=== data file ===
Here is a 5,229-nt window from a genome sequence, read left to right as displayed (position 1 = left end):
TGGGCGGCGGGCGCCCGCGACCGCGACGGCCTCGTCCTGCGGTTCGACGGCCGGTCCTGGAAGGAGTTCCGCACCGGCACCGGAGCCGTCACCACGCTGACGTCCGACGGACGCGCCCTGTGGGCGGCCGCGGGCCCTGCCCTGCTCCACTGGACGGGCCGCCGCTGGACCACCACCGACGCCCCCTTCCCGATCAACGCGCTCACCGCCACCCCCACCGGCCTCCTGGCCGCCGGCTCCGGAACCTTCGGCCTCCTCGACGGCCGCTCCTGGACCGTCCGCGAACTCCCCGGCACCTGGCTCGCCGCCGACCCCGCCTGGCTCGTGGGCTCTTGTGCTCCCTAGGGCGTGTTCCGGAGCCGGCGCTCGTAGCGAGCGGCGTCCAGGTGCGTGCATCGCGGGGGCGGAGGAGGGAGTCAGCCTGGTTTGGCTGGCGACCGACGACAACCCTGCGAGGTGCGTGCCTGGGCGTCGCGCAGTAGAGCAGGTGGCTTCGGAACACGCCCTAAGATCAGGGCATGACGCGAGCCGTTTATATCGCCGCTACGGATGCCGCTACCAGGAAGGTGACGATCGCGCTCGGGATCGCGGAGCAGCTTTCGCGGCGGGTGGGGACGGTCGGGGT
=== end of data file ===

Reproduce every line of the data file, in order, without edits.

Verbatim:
Here is a 5,229-nt window from a genome sequence, read left to right as displayed (position 1 = left end):
TGGGCGGCGGGCGCCCGCGACCGCGACGGCCTCGTCCTGCGGTTCGACGGCCGGTCCTGGAAGGAGTTCCGCACCGGCACCGGAGCCGTCACCACGCTGACGTCCGACGGACGCGCCCTGTGGGCGGCCGCGGGCCCTGCCCTGCTCCACTGGACGGGCCGCCGCTGGACCACCACCGACGCCCCCTTCCCGATCAACGCGCTCACCGCCACCCCCACCGGCCTCCTGGCCGCCGGCTCCGGAACCTTCGGCCTCCTCGACGGCCGCTCCTGGACCGTCCGCGAACTCCCCGGCACCTGGCTCGCCGCCGACCCCGCCTGGCTCGTGGGCTCTTGTGCTCCCTAGGGCGTGTTCCGGAGCCGGCGCTCGTAGCGAGCGGCGTCCAGGTGCGTGCATCGCGGGGGCGGAGGAGGGAGTCAGCCTGGTTTGGCTGGCGACCGACGACAACCCTGCGAGGTGCGTGCCTGGGCGTCGCGCAGTAGAGCAGGTGGCTTCGGAACACGCCCTAAGATCAGGGCATGACGCGAGCCGTTTATATCGCCGCTACGGATGCCGCTACCAGGAAGGTGACGATCGCGCTCGGGATCGCGGAGCAGCTTTCGCGGCGGGTGGGGACGGTCGGGGT